This Norton Rose Fulbright blog wrestles with the question of whether the notice provisions contained in M&A agreements should provide for notice by email – and how to treat notices received by email when the agreement doesn’t expressly provide for it. This excerpt addresses the latter scenario:
In the second scenario – where a party sends a notice via email, despite the notice provision having stipulated otherwise – the question of whether an email will constitute “good notice” depends on the interpretation of the notice provision as permissive or mandatory. As a general rule, notice clauses in a contract must be strictly complied with. Therefore, if the clause uses language such as “must” or “shall”, delivery by email will be ineffective notice, even if the email was received.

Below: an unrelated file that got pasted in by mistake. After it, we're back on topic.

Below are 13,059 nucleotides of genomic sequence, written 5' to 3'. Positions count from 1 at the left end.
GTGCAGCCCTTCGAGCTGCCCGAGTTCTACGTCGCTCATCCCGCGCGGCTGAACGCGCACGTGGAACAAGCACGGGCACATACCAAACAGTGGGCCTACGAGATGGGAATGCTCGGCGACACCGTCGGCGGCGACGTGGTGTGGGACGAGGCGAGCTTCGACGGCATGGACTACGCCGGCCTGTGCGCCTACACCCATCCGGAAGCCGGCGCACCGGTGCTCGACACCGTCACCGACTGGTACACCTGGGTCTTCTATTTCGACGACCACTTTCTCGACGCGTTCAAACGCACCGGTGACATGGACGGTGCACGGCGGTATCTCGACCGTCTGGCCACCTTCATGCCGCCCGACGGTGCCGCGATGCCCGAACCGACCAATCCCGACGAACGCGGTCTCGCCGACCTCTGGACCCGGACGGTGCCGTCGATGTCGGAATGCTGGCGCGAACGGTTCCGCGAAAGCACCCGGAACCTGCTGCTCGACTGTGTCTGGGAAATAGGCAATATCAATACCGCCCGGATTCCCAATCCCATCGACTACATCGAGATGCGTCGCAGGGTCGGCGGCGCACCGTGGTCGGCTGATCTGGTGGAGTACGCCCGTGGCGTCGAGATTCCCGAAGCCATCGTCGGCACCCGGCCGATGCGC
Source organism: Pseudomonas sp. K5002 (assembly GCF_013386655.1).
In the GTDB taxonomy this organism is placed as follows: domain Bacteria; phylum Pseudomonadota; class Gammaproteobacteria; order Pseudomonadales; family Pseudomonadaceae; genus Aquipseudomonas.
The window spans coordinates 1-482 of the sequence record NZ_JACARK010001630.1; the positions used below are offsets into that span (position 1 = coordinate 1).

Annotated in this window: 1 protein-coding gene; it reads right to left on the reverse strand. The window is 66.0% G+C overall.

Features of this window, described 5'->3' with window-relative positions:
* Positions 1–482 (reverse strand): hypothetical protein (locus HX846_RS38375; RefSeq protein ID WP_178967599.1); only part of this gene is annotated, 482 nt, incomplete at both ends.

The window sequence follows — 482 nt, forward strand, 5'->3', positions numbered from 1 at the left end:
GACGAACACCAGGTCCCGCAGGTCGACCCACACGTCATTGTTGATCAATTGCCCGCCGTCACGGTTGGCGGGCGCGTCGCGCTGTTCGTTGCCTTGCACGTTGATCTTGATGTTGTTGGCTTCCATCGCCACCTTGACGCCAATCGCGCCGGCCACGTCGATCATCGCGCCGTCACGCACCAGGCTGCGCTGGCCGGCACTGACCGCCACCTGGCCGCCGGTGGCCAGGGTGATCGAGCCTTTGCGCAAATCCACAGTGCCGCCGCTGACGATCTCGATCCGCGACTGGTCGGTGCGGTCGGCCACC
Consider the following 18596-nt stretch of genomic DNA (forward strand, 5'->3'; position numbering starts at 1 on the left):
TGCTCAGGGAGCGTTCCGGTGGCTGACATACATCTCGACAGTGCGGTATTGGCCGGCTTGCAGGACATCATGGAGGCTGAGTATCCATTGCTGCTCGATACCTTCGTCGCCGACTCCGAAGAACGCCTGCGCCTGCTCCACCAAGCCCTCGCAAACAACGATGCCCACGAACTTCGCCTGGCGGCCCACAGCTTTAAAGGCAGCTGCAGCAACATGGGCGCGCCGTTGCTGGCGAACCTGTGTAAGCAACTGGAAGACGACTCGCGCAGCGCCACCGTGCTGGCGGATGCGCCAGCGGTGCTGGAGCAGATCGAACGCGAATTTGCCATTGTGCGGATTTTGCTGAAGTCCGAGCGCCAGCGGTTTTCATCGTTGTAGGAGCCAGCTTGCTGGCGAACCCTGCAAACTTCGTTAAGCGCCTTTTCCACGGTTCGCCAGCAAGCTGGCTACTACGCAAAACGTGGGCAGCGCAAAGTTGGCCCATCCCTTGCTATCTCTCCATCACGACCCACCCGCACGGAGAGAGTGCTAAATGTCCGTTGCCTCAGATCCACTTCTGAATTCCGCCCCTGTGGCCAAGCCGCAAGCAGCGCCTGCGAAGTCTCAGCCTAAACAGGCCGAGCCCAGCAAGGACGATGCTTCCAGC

On the flip side, courts will permit email notice if the clause is permissive rather than mandatory. The notice provision will likely be viewed as permissive where it does not prohibit email, using language such as “may”. In the case of a “permissive” notice clause, the ultimate test will be whether email delivery is “no less advantageous” to the recipient than the method specified in the agreement.
– John Jenkins